I know you’re probably reading the title and thinking, “the holidays are almost six months from now!” But this last week I’ve learned a lesson about giving, which I want to share with you today.
“Live to give” is a quote by Yogi Bhajan which hangs at the meeting hall where I was this week for the Summer Solstice Celebration. I arrived after an 11-hour drive to Santa Fe, an almost hour drive to Espanola and then an 8-mile dirt road drive up to the mountains of the facility where the Summer Solstice gathering is held every year. I was hopeful this experience would be spiritually transforming. I’ve been practicing Kundalini Yoga for around ten months and participated in one day of White Tantric Yoga last February. I was ready! I was looking forward to the transformational experience in a drug, alcohol and smoke-free environment.
The main reason I was inspired to write this blog is what they call “Karma Yoga.” Before I fully embraced this concept of giving rather than receiving, I was pretty focused on what I was going to get out of this experience. This left me feeling empty, alone and afraid. I was in a sea of people I mostly did not know. Anyone I did know was hard to find, so I was constantly introducing myself and making small talk with many different people. Of course, I did experience some deeper, more profound conversations. Like the conversation I had with a young man who traveled the world without much money and found he was taken care of every step of the way. But I’ll talk more about that in another blog post. Back to the idea of giving. Once I approached my time at Solstice with a giving heart, everything turned around for me and became more beautiful. I had the opportunity to chop vegetables in the kitchen. I picked up trash around the grounds and I signed up to be a monitor for White Tantric.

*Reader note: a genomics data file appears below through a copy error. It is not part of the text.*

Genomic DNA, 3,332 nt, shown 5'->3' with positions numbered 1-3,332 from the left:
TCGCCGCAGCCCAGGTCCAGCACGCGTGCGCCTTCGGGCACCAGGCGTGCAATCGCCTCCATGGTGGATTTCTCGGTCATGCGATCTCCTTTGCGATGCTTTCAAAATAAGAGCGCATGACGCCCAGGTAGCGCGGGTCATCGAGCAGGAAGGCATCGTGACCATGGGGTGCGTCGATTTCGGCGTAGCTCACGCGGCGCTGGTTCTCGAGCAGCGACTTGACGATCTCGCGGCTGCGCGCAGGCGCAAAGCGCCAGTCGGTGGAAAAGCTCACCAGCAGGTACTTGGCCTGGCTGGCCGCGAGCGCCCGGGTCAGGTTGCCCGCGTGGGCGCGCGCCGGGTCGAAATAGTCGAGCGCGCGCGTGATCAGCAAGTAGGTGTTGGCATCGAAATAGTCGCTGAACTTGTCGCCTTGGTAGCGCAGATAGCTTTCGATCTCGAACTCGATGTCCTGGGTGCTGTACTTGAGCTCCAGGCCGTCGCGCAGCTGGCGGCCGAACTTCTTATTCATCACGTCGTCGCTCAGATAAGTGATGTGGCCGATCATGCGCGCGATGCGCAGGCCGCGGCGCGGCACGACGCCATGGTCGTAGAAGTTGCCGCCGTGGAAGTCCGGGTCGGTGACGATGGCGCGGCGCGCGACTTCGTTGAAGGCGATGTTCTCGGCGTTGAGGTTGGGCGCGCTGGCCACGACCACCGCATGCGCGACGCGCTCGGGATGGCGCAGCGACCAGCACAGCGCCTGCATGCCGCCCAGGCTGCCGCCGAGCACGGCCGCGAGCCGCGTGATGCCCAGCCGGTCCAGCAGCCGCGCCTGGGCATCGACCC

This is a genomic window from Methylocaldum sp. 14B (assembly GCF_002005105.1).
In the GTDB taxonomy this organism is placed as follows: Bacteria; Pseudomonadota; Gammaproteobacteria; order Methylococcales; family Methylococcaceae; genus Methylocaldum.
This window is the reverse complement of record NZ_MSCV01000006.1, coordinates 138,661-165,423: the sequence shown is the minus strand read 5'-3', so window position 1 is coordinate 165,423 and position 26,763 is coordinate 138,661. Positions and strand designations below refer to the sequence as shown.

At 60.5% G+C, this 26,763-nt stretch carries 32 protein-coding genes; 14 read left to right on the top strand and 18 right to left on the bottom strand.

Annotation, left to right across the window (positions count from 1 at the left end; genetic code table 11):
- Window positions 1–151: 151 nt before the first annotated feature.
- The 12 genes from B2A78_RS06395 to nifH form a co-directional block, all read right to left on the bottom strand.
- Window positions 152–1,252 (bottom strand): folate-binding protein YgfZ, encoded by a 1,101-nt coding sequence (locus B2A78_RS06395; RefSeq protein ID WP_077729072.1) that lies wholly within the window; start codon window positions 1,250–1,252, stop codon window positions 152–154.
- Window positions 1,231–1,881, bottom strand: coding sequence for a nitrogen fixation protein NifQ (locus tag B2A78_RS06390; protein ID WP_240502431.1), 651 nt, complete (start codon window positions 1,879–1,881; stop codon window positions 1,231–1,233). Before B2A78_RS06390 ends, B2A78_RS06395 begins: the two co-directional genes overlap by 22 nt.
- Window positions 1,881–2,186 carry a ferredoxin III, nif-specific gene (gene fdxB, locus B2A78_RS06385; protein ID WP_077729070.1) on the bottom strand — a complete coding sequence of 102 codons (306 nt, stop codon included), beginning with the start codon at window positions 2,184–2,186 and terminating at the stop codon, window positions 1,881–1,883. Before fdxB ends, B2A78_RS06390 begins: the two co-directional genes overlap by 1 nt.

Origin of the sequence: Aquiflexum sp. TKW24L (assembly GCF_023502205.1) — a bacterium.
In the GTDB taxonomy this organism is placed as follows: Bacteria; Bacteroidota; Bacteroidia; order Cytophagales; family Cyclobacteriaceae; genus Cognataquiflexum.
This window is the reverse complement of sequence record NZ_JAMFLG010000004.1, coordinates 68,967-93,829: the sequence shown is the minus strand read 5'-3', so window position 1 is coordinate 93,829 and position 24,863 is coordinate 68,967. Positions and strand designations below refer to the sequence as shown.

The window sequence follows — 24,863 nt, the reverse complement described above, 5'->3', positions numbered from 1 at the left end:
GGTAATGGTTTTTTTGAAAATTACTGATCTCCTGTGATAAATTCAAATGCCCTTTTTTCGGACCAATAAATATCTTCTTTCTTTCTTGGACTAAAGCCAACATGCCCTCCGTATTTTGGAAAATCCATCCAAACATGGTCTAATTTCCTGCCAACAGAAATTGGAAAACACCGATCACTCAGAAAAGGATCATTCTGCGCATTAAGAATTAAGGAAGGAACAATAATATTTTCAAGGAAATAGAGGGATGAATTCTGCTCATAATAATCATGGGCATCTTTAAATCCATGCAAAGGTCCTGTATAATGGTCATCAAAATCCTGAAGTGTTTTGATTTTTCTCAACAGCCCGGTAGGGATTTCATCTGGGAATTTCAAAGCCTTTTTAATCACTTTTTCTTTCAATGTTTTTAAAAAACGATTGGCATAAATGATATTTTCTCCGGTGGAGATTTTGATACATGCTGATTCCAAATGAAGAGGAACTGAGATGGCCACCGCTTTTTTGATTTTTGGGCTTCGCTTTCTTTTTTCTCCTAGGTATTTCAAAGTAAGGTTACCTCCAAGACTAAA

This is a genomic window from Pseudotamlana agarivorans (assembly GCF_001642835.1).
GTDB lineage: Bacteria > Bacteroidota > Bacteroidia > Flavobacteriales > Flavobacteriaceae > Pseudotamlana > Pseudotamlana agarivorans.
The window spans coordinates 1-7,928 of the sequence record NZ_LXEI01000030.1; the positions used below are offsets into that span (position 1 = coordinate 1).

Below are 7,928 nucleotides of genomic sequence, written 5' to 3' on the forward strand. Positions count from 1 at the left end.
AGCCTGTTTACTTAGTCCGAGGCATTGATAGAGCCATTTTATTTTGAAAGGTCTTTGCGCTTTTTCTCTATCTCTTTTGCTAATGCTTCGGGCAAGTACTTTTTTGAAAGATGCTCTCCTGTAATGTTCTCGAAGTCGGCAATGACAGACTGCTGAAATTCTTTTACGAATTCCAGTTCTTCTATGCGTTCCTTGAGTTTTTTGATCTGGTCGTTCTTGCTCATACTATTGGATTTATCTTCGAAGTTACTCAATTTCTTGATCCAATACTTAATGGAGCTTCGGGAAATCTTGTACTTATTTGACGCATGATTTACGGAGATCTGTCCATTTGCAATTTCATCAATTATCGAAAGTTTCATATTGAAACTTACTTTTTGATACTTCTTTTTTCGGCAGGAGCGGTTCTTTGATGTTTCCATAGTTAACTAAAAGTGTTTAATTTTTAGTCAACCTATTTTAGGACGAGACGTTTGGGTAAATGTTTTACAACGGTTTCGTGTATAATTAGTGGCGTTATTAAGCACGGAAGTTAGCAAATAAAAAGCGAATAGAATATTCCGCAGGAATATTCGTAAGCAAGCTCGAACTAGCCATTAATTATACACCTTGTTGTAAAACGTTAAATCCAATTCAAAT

The White Tantric experience is very intense and deserves a whole blog just to itself. Here is a link about White Tantric if you are interested I showed up at the meeting hall where the White Tantric takes place at 7 am in the morning. I was dressed in all white and had a white turban on my head. I set my hat and sunglasses down on a chair and the Head Monitor took several of us outside to go over the protocol of how to behave as a monitor. You don’t cross in front of anyone, you keep an eye on all the participants to make sure everyone is okay and no one is in distress, etc. I came back in to find my hat and sunglasses had been moved and nowhere to be found.
In the high desert with the sun as intense as it was, these were my most important possessions (aside from my water bottle). I was so distressed about this, I had to miss the first part of the meditation. As I pulled myself together, I went back to the meditation to perform as a monitor. I had reached acceptance about this loss and realized it need not get in the way of my ability to serve. As I relaxed and looked at the participants chanting all around me, my eyes fell on a table and there were my hat and sunglasses. They had magically reappeared.
All in all, I found this whole experience to be transformational. I learned a lot and I realize the path to spiritually is not an easy one.
Growing as a person takes a lot of effort. Just like practicing a new pose, it takes a while to perfect it. Your muscles may be sore and you may not be able to master the pose all at once. Transforming as a person is not easy. We have to change our old patterns of behavior, and in my experience I have found that looking to see what you can bring to a situation, rather than what you can get from it, is one of the most important lessons of all.
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Saraswati Anand Kaur